The best hospitality and dining lighting creates a home away from home—making a guest feel warmth and comfort by creating an environment that either promotes feelings of relaxation or sets the mood for romance. Ideally, the guest glides effortlessly through the space, unaware of the thought and planning that went into the lighting design and layout.
Besides setting the mood with lighting, hotel and restaurant designers, developers and managers are also concerned with costs and energy consumption. The goal is to reduce energy consumption, reduce heat, and eliminate bulb replacement costs.
Averaging a 15 year life-span, our LED light fixtures also reduce heat and energy consumption by 80-90%. With warm tones ranging from 2700K-3000K and a high color-rendering index, the are the ideal solution for hospitality and dining applications.
Let’s consider one particular lighting success story. The hotel in question (Let’s call it Hotel L) was upgrading their lighting and needed to provide a better experience for guests. They understood the need to balance lighting for comfort with lighting for design.
In the main spaces, such as the lobby and the bar, Hotel L needed to ensure a sense of comfort and safety. They did this through the versatility of LED, using layered lighting to create visual interest across well lit spaces. In the individual rooms, they chose designer fixtures to add an artistic edge.
Hotel L also upgraded the fixtures in its circulation spaces (a fancy term for spaces that people move through). Everyone spends plenty of time walking up and down hallways and unless you want guests struggling to find their room or way out, lighting is a major issue. Installing energy-efficient fixtures is important because a hallway needs to be lit 24/7. Also, there needs to be signage on emergency exits. Hotel L used sconces around doors and signs to make sure everyone could move safely and easily around the building.
Finally, special attention was taken with the guest rooms. A high CRI LED was used to ensure that anyone working in the room sees a full range of colors in a clear and crisp environment. Supplemental warm lighting was also used for layering and filling out spaces, controlling the ambience of the room.
The result of Hotel L’s success story is two-fold: The hotel kept guests comfortable and saved money in the process with proper LED implementation. These best practices create a hospitable environment that make sure guests are happy to stay and happy to come back.
The youngest of seven children, Colt Sliva was born under a strange star—a portent of things to come. Prophecies foretold that he would one day change the world of Web Design, SEO Marketing, and Front End Development, and his brothers and sisters hated him for this reason. Scorned and mistreated, he left home at 16 with only two pairs of socks and a copy of "The Complete Moron's Guide to PHP," hitchhiking all the way from Arizona to Los Angeles to find his destiny. On the way there, he encountered a mysterious seer by the name of "Craig" who held a list of the land's greatest opportunities. Craig foretold that all his hopes would be fulfilled if Colt would find and bring him three rare things: the genius of Linus Torvalds, the work ethic of Abraham Lincoln, and his own laptop. After overcoming these strenuous challenges, Colt found himself in possession of the Key to All Things Coding, christening himself Overlord of the Web—a title he still enjoys today. The End.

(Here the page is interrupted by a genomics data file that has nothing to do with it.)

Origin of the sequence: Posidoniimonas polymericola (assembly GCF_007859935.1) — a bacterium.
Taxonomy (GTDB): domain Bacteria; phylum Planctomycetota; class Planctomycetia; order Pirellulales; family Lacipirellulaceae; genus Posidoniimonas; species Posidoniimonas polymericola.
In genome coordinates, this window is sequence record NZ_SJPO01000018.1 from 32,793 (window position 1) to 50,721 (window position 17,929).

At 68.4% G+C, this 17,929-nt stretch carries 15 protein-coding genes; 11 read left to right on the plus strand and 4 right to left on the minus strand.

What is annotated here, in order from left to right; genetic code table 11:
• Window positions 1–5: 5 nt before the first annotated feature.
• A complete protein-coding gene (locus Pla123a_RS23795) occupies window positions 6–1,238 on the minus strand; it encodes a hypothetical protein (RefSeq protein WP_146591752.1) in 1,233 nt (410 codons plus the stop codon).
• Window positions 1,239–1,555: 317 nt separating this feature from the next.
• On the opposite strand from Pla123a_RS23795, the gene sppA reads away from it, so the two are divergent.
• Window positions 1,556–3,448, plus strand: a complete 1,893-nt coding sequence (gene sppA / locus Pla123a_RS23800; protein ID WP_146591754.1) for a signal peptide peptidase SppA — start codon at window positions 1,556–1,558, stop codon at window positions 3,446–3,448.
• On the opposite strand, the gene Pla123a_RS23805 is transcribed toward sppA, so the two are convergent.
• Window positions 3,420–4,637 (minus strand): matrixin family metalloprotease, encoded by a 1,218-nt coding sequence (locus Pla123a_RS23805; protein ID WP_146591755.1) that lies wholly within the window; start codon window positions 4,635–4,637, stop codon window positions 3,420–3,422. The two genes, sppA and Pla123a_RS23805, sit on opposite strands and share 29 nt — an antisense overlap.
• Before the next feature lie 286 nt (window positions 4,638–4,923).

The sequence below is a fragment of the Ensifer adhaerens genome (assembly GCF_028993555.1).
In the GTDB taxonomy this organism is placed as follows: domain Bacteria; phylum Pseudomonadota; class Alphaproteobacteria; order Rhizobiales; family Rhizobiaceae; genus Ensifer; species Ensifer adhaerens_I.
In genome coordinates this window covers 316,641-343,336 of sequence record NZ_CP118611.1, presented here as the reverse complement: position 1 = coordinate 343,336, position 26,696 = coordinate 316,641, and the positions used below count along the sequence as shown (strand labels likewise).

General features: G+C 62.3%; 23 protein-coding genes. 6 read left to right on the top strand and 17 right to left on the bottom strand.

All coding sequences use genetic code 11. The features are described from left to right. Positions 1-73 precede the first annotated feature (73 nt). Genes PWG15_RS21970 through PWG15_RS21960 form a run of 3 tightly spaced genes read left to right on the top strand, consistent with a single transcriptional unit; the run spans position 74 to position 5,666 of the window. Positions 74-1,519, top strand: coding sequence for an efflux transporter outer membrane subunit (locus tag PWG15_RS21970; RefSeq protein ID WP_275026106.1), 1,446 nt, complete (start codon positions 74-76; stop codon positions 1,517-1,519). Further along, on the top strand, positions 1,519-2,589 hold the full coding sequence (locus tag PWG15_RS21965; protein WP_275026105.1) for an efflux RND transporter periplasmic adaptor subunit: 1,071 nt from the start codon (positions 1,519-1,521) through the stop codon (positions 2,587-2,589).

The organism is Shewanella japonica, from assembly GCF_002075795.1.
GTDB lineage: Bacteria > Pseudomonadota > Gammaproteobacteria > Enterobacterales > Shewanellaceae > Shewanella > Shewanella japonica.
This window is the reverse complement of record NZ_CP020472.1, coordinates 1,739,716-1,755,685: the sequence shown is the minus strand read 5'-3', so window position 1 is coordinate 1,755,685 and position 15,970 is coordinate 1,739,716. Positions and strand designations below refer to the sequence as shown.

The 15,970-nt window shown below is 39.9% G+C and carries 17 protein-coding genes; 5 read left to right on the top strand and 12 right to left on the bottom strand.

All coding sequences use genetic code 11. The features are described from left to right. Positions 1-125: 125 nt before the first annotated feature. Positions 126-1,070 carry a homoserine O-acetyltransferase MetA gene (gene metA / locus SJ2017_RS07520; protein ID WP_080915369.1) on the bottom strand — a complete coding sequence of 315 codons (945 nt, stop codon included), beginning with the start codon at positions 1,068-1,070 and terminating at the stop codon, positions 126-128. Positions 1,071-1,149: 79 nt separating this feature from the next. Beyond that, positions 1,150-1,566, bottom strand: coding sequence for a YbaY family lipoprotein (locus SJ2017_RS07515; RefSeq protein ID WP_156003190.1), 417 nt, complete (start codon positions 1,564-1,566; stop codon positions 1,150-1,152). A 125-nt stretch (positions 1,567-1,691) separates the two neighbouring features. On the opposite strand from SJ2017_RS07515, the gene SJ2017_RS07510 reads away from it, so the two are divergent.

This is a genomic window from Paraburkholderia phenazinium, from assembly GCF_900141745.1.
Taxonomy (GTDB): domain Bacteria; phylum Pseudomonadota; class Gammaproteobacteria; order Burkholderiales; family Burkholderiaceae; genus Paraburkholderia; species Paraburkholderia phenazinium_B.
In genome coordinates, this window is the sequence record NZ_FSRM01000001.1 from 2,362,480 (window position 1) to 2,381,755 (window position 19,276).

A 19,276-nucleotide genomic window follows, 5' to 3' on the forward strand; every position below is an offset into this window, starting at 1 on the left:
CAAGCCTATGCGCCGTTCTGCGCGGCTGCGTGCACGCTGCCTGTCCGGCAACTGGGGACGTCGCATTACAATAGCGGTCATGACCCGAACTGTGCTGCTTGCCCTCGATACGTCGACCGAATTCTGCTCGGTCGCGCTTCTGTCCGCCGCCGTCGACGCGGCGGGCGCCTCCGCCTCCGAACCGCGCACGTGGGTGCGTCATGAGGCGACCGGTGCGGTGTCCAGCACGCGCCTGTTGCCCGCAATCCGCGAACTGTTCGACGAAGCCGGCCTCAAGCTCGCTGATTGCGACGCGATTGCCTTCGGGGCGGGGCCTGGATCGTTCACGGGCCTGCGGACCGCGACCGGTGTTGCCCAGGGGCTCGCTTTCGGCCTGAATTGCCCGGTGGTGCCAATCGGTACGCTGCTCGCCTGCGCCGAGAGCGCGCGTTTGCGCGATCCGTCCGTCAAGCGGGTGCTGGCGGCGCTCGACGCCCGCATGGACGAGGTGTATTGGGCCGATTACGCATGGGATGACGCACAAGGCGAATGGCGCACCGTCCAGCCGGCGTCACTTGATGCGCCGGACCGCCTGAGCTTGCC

At Alcon Lighting’s LA headquarters, co-founder David Hakimi adopted a 12 year-old dog named Nano and decided to bring him into the office every day. Let’s just say it garnered some attention. It quickly became clear that Nano, who’s now 14 years old, relishes a long nap. Nano likes to hop and curl up in an easy chair, resting his head on the arm, drifting into slumber. In fact, David says this is Nano’s favorite activity.
If the work of lighting design was just left to services engineers to meet regulation-determined illuminance criteria per application, then interior and exterior architectural spaces would become soulless environments. Using qualitative measurements, architects and lighting designers can make sure the architectural intention and aesthetic character of a space is not compromised.
“98% of what gets built today is sh**. There’s no sense of design nor respect for humanity or anything. They’re bad buildings and that’s it.” – Frank Gehry. Fun fact: One of Frank Gehry’s most famous works as an architect is his own private Santa Monica residence.
The term Architectural Lighting encompasses three main factors. The first is the building’s aesthetic, which is crucial for any commercial, especially retail, environment. The second consideration is ergonomic or functional — any aspect which improves one’s ability to live, work, function, relax or play — to make the space easier to use. The third aspect involves the efficiency of energy, ensuring that light is properly, which is to say economically or optimally, used and distributed.
In 2016, Architectural Lighting interviewed lighting designer and founder of Pfarré Lighting Design, Gerd Pfarré, shedding light on the legendary designer’s process, what’s most important when lighting a space and what the future holds for lighting. While Pfarré’s is a career is a storied one, he did not start out in the industry.